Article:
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What should I tell my kids about the custody dispute?

What should I tell my kids about the custody dispute?

When you’re asking yourself, “What should I tell my kids about the custody dispute?” the short answer is: as little as possible. The more children know about child custody litigation, the worse the outcome will be for them and for you. Family law judges instruct parents not to discuss child custody litigation with children.

The longer answer is:

When it comes to child custody litigation in North Carolina, it’s crucial to be mindful of what information we share with our children. Exposing them to the complexities of the legal process can be detrimental to their well-being and potentially affect your custody claim.

This article will explore key points you need to consider and provide effective strategies for communicating with your children during child custody disputes in North Carolina.

So What Should I tell my kids about the custody dispute?

Adopt a “Need-to-Know” Basis for child custody disputes

Family law judges in North Carolina order parents not to discuss child custody litigation with their children (N.C.G.S § 50-13.1). Courts aim to protect children from becoming entangled in complicated legal proceedings.

As a parent, limiting the information you share with your child regarding custody litigation is essential. Even if your child is older and seemingly mature enough to understand, keeping conversations on a “need to know” basis helps protect their emotional well-being and your custody claim.

Establishing a Custody Schedule

If a judge has issued a custody order or parents have reached an agreement, it’s essential to inform the children about the custody schedule logistics. Providing clarity and consistency helps children understand when and where they’ll spend time with each parent.

Displaying a visible calendar in your kitchen or your child’s school agenda that indicates which parent will pick them up each day and where they’ll spend their nights can help children anticipate the custody schedule.

Additionally, informing them about any upcoming holidays or events that may alter their regular schedule promotes a sense of stability and prepares them for changes.

Avoid Burdening Children with Decision-Making

In North Carolina, the responsibility of determining the custody schedule lies with the adults. Children are not expected or permitted to choose which parent they’ll live with, although the court may consider their opinions.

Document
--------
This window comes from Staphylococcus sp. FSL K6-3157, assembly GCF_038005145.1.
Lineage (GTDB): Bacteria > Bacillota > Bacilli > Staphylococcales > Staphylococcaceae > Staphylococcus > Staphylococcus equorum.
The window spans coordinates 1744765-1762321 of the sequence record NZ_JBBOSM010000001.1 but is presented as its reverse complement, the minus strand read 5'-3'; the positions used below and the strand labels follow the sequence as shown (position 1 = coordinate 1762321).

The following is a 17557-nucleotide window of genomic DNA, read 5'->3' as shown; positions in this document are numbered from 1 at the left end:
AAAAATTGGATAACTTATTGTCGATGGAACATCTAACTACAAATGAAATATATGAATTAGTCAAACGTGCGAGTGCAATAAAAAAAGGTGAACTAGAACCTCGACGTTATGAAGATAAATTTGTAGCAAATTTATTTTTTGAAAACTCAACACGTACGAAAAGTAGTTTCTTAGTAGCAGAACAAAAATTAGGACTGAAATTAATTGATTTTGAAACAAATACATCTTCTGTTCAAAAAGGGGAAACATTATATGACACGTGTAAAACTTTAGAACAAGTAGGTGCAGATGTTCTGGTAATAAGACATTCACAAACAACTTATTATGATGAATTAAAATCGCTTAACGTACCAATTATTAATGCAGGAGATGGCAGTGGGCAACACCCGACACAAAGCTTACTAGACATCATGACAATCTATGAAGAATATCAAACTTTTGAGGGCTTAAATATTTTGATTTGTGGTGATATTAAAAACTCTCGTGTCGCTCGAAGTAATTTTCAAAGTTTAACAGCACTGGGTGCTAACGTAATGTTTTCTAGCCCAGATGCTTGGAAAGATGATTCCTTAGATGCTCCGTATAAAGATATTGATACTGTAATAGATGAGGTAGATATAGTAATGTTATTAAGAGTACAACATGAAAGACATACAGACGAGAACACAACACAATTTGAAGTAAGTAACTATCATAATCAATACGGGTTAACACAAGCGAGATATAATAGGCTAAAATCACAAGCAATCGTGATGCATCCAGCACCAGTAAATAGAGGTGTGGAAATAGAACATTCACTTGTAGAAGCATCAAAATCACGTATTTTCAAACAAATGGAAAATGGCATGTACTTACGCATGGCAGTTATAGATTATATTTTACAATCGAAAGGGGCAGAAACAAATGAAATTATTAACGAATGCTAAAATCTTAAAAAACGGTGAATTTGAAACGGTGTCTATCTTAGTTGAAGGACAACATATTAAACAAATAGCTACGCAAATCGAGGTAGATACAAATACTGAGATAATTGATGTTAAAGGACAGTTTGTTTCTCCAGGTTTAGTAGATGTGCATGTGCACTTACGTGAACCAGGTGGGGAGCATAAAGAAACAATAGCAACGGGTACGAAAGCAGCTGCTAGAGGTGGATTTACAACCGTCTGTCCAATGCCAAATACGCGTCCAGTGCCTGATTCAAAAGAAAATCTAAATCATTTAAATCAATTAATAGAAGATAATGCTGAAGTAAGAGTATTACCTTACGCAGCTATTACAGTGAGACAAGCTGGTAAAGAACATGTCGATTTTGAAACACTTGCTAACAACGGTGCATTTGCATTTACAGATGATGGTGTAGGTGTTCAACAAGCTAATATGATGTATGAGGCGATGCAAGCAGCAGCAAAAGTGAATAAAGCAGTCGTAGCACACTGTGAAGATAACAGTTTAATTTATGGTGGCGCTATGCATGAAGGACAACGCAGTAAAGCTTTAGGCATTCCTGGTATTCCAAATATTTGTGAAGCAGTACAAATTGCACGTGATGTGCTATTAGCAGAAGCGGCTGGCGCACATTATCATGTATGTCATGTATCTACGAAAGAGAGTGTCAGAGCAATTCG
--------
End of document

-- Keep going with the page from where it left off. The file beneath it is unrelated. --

Reassure your children that the decision-making burden doesn’t fall on their shoulders. Explain that the adults, including the court, if necessary, are responsible for determining the custody arrangement.

Encourage them to express their feelings, but emphasize that the final decision isn’t their responsibility.

Shielding Children from Court-Related Matters

Children should be allowed to focus on their education, extracurricular activities, and overall well-being rather than being preoccupied with court dates or deadlines.

Avoid discussing upcoming court dates, mediations, or court-related deadlines with your children. Instead, allow them to focus on their regular routines and childhood activities.

After any significant court proceedings, inform them of any changes to their custody schedule in a calm and age-appropriate manner.

Promoting Positive Co-Parenting

North Carolina courts encourage parents to support a positive relationship between the child and the other parent.

You shouldn’t speak negatively about the other parent in front of your child. Criticizing the other parent may inadvertently affect your child’s self-perception.

Instead, encourage a healthy relationship between your child and the other parent by facilitating communication, demonstrating respect during custodial exchanges, and involving the other parent in significant events.

By fostering a positive co-parenting environment, you benefit your relationship with your child and showcase your willingness to cooperate, which can be influential in court proceedings.


When navigating child custody matters in North Carolina, prioritizing your children’s well-being is vital.

Limiting the information shared, establishing a clear custody schedule, avoiding burdening children with decision-making, shielding them from court-related matters, and promoting positive co-parenting all contribute to a healthier and more stable environment.

Remember, consulting with a family law attorney can provide further guidance on effectively discussing child custody litigation with your child.

Picture of Carolyn Bellof

Carolyn Bellof

Carolyn Bellof is a Certified Family Law Specialist in North Carolina. She brings empathy and a personal understanding of loss and resilience to her clients, ensuring their legal needs are protected during emotionally challenging family law proceedings.

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